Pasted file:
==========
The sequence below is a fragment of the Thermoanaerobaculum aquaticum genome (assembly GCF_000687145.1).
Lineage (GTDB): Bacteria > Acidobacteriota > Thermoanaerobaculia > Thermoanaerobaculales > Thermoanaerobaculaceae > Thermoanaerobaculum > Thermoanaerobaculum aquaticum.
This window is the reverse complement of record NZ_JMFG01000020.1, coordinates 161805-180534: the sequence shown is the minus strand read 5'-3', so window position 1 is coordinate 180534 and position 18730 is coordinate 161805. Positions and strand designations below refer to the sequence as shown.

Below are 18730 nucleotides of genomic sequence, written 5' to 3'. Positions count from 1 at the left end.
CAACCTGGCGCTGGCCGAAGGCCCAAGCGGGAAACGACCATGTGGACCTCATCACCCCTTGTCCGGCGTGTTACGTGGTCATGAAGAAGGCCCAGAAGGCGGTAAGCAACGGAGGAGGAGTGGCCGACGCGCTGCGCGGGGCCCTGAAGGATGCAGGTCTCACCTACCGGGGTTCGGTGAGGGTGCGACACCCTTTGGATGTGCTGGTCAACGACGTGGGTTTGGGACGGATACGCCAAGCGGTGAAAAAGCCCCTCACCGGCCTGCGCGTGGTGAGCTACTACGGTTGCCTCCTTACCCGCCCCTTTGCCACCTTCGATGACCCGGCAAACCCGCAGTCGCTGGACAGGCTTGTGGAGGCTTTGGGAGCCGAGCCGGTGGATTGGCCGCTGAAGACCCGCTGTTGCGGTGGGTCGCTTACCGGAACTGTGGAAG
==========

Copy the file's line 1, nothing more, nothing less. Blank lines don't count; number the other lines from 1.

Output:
The sequence below is a fragment of the Thermoanaerobaculum aquaticum genome (assembly GCF_000687145.1).